The Recycled Plastic Movement

The Body Shop’s latest initiative does two things: It helps the environment, and the women who clean it up.

Portrait of Tammy Strobel

Waste pickers in India are usually the country’s most marginalised people, and they live below the poverty line.

Plastic is not the enemy. That’s The Body Shop’s (TBS’s) controversial stand on single-use plastic.

“Plastic is ubiquitous in everyday life,” says Yang Kean Hye, general manager of The Body Shop Asia-Pacific and Singapore. “We’re reliant on it. It’s impossible to walk away from using plastic altogether. As we speak, new plastic packaging – including The Body Shop’s – is being produced every minute. Also, conscious recycling is not so important to Singaporeans.”

TBS should know: It ended its in-store Drop Your Plastic Here campaign more than a decade ago because of lukewarm responses here.

“Even if we do manage to cut plastic out entirely, it still doesn’t reduce the amount of existing plastic waste there is now.”

So how do we combat the indifference and reliance? “By making it easier for the consumer to be not just green, but also socially aware – without demanding lifestyle changes.

“If we are going to be producing plastic, and consumers are still going to purchase plastic, we want to make sure that our product packaging is made from recycled plastic.

“We have that done, and now, we want to touch on the social aspects to help those in need, and cultivate a consumer base that’s more socially aware,” Yang says.

Which is why TBS’s latest initiative, Community Trade Recycled Plastic, buys used plastic from waste pickers in Bengaluru, India. More than 90 percent of recycling in India is done informally, and the country has 1.5 million waste pickers who collect and sort more than 6,000 tonnes of plastic that would otherwise end up in rivers and oceans, or just pile up.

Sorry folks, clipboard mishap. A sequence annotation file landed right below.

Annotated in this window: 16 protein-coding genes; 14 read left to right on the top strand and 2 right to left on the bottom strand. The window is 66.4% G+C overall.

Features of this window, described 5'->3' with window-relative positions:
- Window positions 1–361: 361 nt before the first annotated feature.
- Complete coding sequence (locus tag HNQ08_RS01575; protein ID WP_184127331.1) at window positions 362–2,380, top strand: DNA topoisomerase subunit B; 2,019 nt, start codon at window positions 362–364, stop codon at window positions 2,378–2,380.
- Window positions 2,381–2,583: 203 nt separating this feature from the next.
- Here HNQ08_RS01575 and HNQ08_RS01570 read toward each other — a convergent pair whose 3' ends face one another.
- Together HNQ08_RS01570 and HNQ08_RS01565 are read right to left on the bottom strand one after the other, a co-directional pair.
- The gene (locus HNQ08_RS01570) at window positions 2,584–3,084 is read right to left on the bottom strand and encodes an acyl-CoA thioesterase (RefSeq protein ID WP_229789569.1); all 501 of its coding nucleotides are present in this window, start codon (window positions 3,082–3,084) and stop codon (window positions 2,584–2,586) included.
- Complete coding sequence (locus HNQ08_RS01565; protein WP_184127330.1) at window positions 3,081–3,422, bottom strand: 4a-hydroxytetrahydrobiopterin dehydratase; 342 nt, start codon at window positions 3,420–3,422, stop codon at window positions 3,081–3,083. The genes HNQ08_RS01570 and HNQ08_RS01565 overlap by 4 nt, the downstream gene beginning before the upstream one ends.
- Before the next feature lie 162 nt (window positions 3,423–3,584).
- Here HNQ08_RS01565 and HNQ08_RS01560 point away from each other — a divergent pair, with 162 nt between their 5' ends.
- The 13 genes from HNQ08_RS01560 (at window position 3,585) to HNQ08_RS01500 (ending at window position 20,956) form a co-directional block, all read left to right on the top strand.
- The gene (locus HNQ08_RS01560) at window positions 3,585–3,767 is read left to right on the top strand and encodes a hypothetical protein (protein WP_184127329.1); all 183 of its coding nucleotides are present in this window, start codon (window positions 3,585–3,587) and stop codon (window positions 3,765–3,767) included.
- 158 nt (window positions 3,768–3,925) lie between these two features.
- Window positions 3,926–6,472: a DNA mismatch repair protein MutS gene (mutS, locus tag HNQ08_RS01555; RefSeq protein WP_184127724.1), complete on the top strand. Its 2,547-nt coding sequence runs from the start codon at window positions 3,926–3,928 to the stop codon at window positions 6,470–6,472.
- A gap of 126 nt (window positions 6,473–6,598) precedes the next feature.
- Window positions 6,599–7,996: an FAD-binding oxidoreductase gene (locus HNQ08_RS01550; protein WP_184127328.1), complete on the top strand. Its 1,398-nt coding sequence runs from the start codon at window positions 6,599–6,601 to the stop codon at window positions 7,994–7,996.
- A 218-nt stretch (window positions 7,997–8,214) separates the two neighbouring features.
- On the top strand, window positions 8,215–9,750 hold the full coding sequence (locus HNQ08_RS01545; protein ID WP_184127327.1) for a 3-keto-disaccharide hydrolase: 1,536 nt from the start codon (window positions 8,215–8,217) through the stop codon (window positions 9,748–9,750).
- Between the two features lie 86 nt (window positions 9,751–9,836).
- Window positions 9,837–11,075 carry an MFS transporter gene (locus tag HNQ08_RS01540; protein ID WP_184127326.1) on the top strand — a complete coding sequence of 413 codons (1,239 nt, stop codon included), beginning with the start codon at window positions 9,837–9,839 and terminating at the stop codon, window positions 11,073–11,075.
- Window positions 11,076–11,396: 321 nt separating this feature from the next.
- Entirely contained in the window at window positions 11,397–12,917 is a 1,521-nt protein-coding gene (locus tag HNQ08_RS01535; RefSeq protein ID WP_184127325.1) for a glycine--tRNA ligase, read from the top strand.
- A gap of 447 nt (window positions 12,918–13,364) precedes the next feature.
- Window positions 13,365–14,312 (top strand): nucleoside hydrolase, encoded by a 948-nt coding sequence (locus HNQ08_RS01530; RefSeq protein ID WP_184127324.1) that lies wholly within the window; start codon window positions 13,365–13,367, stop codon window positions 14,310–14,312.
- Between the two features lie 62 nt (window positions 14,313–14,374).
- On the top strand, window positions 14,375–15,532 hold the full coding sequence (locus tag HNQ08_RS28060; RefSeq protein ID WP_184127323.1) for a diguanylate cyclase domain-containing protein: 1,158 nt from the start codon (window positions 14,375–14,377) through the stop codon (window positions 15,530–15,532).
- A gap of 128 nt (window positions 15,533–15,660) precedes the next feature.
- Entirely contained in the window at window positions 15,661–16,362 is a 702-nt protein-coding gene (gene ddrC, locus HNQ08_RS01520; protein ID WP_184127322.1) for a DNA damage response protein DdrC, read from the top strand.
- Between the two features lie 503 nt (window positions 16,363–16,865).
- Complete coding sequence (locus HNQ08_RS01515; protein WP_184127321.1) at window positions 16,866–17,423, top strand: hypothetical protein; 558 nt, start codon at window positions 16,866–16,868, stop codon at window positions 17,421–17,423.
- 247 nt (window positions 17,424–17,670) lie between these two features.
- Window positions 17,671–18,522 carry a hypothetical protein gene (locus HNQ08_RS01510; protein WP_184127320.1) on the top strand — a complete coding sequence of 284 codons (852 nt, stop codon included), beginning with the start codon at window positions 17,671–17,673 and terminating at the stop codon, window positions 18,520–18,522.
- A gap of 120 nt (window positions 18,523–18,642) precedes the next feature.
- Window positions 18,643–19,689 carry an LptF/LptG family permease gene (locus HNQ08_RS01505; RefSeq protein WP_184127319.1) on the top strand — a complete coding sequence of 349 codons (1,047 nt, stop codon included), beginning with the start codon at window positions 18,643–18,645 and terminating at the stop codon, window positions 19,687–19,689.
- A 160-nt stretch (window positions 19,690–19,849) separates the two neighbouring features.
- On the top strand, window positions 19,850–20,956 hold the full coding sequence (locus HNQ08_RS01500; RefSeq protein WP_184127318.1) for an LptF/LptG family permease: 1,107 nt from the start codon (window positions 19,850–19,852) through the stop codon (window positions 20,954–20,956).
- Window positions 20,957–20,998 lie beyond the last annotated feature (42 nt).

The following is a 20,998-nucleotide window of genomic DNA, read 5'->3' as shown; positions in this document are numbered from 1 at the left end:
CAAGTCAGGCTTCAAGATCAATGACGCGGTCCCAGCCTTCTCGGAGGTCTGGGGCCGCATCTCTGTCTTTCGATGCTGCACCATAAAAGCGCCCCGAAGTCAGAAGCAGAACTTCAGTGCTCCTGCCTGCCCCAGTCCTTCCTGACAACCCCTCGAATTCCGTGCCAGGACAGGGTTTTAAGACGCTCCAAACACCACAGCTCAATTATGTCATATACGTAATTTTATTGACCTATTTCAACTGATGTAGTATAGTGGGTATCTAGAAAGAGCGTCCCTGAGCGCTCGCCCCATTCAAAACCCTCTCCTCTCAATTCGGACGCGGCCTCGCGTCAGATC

Most waste pickers in India are Dalits, previously known as “untouchables”. They are discriminated against, have poor living and working conditions, and are even denied health-care services because of their lack of identification.

“It’s weird, because they play a vital role in alleviating the plastic crisis,” says Yang.

Their circumstances have improved slightly in Bengaluru. The waste-picker community of 2,500 is now protected by Hasiru Dala, a non-profit social enterprise that fights for waste-picker rights and creates waste-picking employment opportunities. To support the empowerment of women, TBS requested that at least 50 percent of its team be made up of women, and that all pickers be paid fair prices for their work.

At the wholesale aggregation centre, waste pickers separate the types of plastic. For TBS, they pick out Community Trade (CT) plastic – mostly clear PET water bottles with labels that can be easily or completely removed for the bottles to be more readily accepted at recycling facilities. The material is then tested and certified to high food grade standards by Plastics For Change, an organisation that connects global brands to high-quality recycled-plastic sources.

The British brand is already using the recycled plastic for its 250ml shampoo and conditioner containers, and has promised to purchase 250 tonnes of plastic from the Indian waste pickers by the end of this year. That’s approximately 12.5 million PET bottles recycled. By 2021, 900 tonnes of CT plastic will replace all the brand’s plastic packaging.

“There is empowerment and sincerity in what we’re doing,” says Yang. “We’re saving both the environment and the people protecting it.”

– CT